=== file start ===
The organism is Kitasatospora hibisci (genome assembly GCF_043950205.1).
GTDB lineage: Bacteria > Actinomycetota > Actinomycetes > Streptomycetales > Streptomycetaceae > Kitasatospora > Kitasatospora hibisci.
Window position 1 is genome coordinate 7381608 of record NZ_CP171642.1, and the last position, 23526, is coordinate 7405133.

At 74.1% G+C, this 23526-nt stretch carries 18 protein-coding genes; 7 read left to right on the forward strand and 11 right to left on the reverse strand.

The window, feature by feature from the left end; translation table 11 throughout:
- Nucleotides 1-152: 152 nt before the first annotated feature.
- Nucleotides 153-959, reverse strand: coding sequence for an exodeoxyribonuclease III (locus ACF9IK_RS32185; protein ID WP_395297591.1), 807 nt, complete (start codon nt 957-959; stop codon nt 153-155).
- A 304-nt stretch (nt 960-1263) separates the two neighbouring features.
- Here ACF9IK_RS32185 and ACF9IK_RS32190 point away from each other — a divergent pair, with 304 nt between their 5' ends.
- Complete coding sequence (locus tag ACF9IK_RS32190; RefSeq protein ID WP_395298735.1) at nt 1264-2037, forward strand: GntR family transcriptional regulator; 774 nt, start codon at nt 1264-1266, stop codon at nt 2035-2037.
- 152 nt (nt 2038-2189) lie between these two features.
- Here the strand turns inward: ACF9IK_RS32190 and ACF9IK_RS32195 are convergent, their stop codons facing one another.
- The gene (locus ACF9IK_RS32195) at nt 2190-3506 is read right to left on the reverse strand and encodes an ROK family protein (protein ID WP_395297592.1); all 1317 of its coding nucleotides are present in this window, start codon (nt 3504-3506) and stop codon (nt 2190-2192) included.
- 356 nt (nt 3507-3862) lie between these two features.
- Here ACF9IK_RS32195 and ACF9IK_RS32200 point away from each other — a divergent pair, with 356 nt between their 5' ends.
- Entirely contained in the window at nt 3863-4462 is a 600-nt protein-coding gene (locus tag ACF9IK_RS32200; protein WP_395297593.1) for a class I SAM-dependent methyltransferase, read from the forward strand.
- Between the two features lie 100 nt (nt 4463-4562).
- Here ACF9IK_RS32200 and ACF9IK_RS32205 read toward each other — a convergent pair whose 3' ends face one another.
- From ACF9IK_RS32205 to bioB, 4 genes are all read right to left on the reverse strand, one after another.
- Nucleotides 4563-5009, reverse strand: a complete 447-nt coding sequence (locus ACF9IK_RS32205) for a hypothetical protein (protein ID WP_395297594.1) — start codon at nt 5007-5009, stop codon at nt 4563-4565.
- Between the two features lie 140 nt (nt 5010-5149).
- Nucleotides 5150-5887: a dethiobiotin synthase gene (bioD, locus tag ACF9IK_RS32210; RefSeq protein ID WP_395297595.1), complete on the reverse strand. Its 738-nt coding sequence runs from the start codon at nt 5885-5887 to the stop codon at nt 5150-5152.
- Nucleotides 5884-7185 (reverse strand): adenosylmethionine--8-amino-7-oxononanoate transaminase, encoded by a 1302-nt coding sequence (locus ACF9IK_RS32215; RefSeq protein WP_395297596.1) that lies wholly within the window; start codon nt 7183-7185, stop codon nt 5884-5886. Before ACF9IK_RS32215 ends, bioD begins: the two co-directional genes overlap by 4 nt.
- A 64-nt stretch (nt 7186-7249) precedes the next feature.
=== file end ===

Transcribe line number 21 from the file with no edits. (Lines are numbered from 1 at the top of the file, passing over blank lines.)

- Between the two features lie 140 nt (nt 5010-5149).